### Application of Central Limit Theorem

This is a bit of a specialist thing; I'd like to hear the opinion of someone with relevant knowledge.

I've never been much mathematically inclined, and now I am seriously rusty, so I can't find my way out of this problem.

Suppose I am measuring a quantity using an instrument for which the manufacturer declares +/- 10% (or any other value) uncertainty: I take a series of measurements, calculate the standard deviation and realize that, in relative terms, it is less than 10%. Standard error of the mean will be even smaller.

So my question is, which result is the correct one? If the central limit theorem applies, the SEM for the sample should be the correct value.

In any case, back then when I did metrology, relative uncertainty was calculated as the square root of the sum of all contributions, among them SEM for the sample and instrumental uncertainty. That one is a very conservative method.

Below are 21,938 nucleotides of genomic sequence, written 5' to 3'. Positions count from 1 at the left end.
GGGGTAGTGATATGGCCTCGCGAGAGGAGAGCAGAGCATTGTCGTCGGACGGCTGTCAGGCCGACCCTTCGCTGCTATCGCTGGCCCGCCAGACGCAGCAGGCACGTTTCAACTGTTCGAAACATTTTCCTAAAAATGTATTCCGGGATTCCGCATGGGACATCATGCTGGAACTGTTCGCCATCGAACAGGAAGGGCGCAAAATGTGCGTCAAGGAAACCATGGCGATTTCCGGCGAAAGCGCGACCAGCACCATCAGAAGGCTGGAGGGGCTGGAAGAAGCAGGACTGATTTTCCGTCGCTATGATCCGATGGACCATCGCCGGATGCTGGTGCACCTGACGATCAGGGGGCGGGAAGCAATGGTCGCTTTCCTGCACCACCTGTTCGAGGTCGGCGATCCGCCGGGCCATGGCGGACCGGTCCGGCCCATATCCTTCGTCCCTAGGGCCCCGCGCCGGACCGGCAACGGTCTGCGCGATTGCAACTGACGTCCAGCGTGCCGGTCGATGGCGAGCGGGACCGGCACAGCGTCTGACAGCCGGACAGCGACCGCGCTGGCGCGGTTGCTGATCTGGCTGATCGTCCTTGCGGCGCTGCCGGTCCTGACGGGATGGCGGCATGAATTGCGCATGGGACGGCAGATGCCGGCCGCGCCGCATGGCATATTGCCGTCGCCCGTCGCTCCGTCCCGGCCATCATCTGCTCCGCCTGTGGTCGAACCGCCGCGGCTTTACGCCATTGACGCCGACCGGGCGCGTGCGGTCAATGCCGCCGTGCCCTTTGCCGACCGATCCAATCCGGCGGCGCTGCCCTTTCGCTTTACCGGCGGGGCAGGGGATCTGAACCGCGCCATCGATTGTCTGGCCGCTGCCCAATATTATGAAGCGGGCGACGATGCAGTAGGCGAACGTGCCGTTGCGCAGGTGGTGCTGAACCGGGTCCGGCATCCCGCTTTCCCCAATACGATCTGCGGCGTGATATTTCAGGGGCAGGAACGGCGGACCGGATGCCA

I've never been much mathematically inclined, and now I am seriously rusty, so I can't find my way out of this problem.

Suppose I am measuring a quantity using an instrument for which the manufacturer declares +/- 10% (or any other value) uncertainty: I take a series of measurements, calculate the standard deviation and realize that, in relative terms, it is less than 10%. Standard error of the mean will be even smaller.

So my question is, which result is the correct one? If the central limit theorem applies, the SEM for the sample should be the correct value.

In any case, back then when I did metrology, relative uncertainty was calculated as the square root of the sum of all contributions, among them SEM for the sample and instrumental uncertainty. That one is a very conservative method.

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